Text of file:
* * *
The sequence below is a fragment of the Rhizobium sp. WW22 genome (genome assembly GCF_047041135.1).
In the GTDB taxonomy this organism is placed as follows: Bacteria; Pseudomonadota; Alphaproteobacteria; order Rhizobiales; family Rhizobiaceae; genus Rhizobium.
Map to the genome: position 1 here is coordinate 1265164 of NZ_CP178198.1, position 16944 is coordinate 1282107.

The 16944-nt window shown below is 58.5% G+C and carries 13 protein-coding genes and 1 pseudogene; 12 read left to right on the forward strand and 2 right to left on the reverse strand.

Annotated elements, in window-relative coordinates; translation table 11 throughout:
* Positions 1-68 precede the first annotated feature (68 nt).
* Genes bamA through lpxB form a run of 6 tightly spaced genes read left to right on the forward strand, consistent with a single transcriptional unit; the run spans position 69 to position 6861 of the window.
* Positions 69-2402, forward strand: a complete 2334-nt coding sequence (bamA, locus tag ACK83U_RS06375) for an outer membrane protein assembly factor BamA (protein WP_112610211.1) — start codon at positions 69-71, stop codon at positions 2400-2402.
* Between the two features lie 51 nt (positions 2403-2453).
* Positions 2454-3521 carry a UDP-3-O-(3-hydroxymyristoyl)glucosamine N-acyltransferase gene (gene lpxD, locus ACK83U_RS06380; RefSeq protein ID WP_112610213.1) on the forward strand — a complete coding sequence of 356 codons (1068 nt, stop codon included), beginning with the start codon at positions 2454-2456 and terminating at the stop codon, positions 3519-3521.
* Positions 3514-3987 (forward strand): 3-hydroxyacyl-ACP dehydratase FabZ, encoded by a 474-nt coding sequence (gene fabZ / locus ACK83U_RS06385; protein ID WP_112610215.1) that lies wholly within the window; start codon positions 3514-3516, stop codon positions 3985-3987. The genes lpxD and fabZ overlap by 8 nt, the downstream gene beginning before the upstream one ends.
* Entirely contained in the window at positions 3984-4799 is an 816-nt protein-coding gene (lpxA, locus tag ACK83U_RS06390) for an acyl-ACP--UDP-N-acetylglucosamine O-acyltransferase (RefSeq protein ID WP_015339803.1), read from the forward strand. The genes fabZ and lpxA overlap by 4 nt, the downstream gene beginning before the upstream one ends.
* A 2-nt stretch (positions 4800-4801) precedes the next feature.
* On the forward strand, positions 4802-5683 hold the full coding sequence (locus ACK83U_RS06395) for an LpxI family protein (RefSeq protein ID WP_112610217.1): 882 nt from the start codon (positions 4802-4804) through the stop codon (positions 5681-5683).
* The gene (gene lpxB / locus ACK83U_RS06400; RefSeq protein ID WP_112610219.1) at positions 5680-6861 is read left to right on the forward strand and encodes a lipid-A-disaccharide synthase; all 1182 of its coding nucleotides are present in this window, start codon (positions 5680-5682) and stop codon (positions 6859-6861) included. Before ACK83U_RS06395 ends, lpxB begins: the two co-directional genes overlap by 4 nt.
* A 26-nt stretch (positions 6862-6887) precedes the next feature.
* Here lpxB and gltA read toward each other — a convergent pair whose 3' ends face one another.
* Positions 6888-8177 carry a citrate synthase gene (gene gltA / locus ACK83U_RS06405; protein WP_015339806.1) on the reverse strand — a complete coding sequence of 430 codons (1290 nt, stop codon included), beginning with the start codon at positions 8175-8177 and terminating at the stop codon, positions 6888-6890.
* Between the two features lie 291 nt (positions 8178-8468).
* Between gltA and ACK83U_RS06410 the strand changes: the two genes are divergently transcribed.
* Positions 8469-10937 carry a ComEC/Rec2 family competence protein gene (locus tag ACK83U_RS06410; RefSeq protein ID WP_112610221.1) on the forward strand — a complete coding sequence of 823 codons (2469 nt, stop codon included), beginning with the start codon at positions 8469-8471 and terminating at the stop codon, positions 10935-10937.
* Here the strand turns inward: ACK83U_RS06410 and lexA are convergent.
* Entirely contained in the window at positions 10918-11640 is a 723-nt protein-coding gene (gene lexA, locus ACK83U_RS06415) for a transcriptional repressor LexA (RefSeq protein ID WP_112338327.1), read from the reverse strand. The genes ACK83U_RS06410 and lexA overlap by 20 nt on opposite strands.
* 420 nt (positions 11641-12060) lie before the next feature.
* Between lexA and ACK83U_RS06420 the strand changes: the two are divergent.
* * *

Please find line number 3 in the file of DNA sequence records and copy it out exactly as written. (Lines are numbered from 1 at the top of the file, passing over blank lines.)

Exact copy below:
Map to the genome: position 1 here is coordinate 1265164 of NZ_CP178198.1, position 16944 is coordinate 1282107.